Most of us are aware of the benefits of yoga on children. Yoga can help instil a sense of calmness on children and help them develop a positive self-image. Yoga provides children with tools and techniques to help them deal with issues caused by the daily demands and pressures from our modern lives. Yoga can also help enhance children’s flexibility and strength and refine their balance and co-ordination.

But did you know that yoga can also help children develop the appropriate skills required for optimal learning in school? The Victorian Education and Training currently recognises three School Readiness priority areas.These are: communication (language development), wellbeing (social and emotional) and access and inclusion.

How does a kindergarten yoga program help address these priority areas key to helping a child become ready for school?

Communication (Language Development)

Receptive language – Yoga teaches children how to follow verbal instructions on how to perform yoga poses and follow class rules. With time, children develop body awareness and learn how to coordinate their body to perform the yoga pose in line with the instructions. 

Expressive language – Unlike adults yoga classes, kids yoga classes are interactive. Children are welcomed and encouraged to ask / answer questions and contribute their ideas in the class, helping them develop their expressive communication skills.

Wellbeing (Social and Emotional)

Self-confidence – Yoga teaches children how to love and accept themselves, helping improve self-esteem.

Self-regulation and emotional development – Yoga teaches children to focus and concentrate. Yoga teaches them to recognise and accept their emotions and apply  techniques to self-regulate.

Social Skills – Most children’s yoga classes include partner and group yoga poses and activities. This encourages the development of social skills in children as they work with their peers.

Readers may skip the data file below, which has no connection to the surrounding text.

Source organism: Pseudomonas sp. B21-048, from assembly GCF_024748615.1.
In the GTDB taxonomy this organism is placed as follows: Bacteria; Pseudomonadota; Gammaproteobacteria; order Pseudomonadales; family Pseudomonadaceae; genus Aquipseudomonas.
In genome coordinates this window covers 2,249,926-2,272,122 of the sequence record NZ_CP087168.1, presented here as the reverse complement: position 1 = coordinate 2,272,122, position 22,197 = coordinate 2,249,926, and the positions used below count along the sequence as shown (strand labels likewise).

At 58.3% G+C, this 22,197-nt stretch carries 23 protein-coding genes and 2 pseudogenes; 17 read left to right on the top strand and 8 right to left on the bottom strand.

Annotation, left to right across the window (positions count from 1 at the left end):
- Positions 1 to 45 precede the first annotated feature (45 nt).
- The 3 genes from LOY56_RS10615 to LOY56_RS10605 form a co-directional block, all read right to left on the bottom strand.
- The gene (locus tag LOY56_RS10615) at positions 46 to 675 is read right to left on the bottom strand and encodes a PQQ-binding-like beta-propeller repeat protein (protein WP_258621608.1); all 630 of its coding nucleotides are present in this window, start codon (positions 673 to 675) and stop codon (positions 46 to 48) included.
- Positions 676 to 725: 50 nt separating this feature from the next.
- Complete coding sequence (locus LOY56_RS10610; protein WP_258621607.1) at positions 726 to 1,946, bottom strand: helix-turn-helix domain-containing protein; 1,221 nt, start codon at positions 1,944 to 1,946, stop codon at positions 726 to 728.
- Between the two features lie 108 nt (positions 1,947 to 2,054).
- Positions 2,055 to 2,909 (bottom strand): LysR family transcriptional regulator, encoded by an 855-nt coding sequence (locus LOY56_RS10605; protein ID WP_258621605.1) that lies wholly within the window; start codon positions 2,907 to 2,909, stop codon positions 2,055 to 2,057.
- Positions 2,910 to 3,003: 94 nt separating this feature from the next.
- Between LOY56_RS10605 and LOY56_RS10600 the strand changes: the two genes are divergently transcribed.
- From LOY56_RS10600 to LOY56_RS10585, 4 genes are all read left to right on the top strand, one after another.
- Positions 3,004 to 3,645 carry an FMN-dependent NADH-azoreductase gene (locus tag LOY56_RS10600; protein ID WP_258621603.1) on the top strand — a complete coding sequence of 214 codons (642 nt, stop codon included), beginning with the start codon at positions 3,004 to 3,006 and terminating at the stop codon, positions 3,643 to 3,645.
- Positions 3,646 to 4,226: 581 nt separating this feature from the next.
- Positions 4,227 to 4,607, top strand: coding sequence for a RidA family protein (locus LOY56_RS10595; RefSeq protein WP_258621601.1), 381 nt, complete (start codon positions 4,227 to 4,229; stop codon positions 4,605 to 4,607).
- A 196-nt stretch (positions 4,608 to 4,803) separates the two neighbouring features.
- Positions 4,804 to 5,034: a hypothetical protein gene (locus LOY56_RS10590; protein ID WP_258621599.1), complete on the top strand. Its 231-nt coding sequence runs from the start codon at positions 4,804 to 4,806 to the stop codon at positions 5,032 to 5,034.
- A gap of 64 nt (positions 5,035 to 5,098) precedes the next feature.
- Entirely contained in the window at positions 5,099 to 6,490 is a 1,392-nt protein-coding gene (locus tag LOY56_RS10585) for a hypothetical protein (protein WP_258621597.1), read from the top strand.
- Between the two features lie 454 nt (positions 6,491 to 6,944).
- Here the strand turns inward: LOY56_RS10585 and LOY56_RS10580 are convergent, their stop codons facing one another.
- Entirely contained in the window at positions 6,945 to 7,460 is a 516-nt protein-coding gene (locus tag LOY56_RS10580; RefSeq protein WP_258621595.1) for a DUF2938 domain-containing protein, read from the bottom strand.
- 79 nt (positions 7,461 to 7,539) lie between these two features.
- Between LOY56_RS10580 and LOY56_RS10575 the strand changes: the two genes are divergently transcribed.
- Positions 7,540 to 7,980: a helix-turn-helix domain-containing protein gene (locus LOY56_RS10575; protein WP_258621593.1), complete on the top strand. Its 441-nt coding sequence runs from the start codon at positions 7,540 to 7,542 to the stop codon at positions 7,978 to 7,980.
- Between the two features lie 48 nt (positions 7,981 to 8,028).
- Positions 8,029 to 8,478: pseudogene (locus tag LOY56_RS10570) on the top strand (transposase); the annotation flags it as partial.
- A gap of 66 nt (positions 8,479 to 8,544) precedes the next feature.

Gross motor skills – Yoga encourages development of body awareness. It helps build good core, back, legs and arms strength. It helps develop co-ordination, balance and flexibility.  

Independence – A good children’s yoga class should follow a good routine – warm up, breathing, yoga poses, games, relaxation. As the children becomes familiar with the structure and routine of the class, they start to develop independence, requiring less assistance and prompting. 

Access and Inclusion

Yoga is a practice available for all. It’s a holistic practice that looks at the whole child. A  children’s yoga class should acknowledge the different ways that children learn and deliver classes that cater for visual, aural, verbal and physical learners. Children’s yoga classes should also be flexible and adjusted to cater for the children’s needs and energy on the day rather than sticking to a defined / planned sequence.

School Readiness

A kindergarten yoga program can help children become ready for school and can be a good use of the kindergarten’s school readiness funding as it aligns with the three priority areas identified by the Victorian Education and Training: communication, wellbeing and access & inclusion.